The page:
Currently we can do this without having any legal concern that we are depriving someone else of subsequent revenue for which they have no defined plan on that specific day.
MR. GLICK: I have had a very similar experience. If you include in the current legal and policy regime the whole public-domain issue —the U.S. perspective on public domain that was discussed in the last plenary session—that clearly would be the highest importance to us. The fact that in the United States we have the right to use public-domain data without any cost at all to us and without any restrictions is essential. For protection we also rely primarily on licensing.
I note, and there are some people who know a lot more about this than I do, that one of the legal protections that has been discussed here is shrink-wrap licensing. I note that this is under attack and may not hold water, the whole concept of implied license when someone tears a shrink-wrap. The kind of licenses that we have on our Web site—which are basically that you agree, by using our Web site, to our license terms, which include our third-party license terms—I doubt that that would hold water either.
So, the existing protections are very weak in terms of the benefits they provide to the company. In our industry there is a kind of ad hoc assumption of what fair use is. For example, we can use multiple copyrighted materials to compile from as long as we don't rely on a single one, and we have got confirmation from a number of them; that is something we rely on and that is important. I don't know if that is codified anywhere, but that seems to be generally accepted practice.
DR. BRAMMER: I think I can make a couple of distinctions. First, on the supply side of our weather information in the United States, I would say that the principal benefit is the policy that the National Weather Service has had of providing a defined external interface that allows private corporations access to information in a defined way. It allows the Weather Service freedom to alter their own operations without altering the interface and allows us to get data in a predictable way, and then to add value and disseminate them. We pay back the cost of that. The Weather Service is providing us the information, but then we are free to use it for our commercial businesses. Occasionally there are problems in deciding exactly what the government is going to do and what the private sector is going to do, but by and large those are issues we can resolve.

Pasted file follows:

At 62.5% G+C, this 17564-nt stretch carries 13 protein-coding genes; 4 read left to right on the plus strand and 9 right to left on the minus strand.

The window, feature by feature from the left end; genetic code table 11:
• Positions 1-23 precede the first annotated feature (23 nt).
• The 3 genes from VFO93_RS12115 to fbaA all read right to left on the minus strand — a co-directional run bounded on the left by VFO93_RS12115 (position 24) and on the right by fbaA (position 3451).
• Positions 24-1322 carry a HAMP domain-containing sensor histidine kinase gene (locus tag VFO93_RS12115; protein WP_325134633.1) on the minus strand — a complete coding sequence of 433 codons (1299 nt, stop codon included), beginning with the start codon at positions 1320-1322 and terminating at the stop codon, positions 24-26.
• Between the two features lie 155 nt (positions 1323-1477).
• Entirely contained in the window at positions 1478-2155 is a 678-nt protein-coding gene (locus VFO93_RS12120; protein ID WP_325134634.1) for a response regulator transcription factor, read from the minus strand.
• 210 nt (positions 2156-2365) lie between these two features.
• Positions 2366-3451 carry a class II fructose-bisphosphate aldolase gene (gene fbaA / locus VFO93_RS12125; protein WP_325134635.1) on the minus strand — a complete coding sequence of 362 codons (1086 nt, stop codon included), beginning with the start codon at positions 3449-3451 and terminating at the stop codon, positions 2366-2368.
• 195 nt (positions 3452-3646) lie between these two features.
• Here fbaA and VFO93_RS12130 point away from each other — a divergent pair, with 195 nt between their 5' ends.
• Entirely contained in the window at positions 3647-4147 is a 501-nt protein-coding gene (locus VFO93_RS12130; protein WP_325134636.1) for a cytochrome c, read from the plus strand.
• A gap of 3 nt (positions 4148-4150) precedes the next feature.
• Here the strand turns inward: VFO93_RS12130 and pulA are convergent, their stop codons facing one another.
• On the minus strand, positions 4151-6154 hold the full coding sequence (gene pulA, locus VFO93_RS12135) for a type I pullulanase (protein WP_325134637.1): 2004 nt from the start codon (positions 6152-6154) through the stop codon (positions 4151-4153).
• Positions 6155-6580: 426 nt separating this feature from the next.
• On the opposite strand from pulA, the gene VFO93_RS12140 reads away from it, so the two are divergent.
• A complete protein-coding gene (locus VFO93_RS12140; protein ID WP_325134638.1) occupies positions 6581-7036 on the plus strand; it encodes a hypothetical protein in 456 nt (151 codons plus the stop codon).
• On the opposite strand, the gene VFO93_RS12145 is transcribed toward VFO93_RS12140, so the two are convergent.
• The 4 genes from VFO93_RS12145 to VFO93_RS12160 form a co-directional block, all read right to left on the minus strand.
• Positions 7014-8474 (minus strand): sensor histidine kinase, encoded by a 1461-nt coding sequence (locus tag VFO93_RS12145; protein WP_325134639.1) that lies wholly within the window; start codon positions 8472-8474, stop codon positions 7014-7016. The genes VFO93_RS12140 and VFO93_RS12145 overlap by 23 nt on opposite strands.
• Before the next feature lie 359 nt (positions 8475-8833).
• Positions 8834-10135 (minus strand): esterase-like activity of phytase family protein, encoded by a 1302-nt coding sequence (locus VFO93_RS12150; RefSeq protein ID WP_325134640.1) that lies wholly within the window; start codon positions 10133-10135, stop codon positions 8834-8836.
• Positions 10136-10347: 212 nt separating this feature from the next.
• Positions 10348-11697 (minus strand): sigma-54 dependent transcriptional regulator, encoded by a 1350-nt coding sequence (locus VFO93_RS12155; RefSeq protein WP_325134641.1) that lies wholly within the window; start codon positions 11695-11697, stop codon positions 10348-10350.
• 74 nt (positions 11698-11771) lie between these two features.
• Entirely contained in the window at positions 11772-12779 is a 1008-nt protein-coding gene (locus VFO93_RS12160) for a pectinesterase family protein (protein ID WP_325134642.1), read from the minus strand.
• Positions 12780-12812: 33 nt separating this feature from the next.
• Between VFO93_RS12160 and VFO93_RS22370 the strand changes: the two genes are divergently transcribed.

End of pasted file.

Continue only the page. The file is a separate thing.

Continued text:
On the customer side of our business, there we have a variety of terms in which we can license the information to a secondary distributor under certain terms and conditions, or it can be sold or licensed directly to an end user.
In either case those mechanisms seem adequate. At least we don't see widespread misappropriation or improper redistribution of our information. I think part of that is due to the fact that most of the data are real-time information, but mostly I think we are just dealing with real commercial businesses that want to know the terms and conditions under which they are operating and then they negotiate a satisfactory price for that. So by and large this has worked well for us.
If we look at this internationally it is a lot less clear to me. Most of our revenues are from domestic U.S. sales. So a lot of this is relatively new territory for us. The various international weather services don't have the same sort of mechanisms as our National Weather Service, and there is a definite ambivalence on providing access to some of their information on reasonable terms. In some cases the prices are so high that purchasing it would not be commercially viable. That seems to be changing, but it is very recent. We also have problems with redistribution. We have some international customers, and as far as I can tell they are not doing anything improper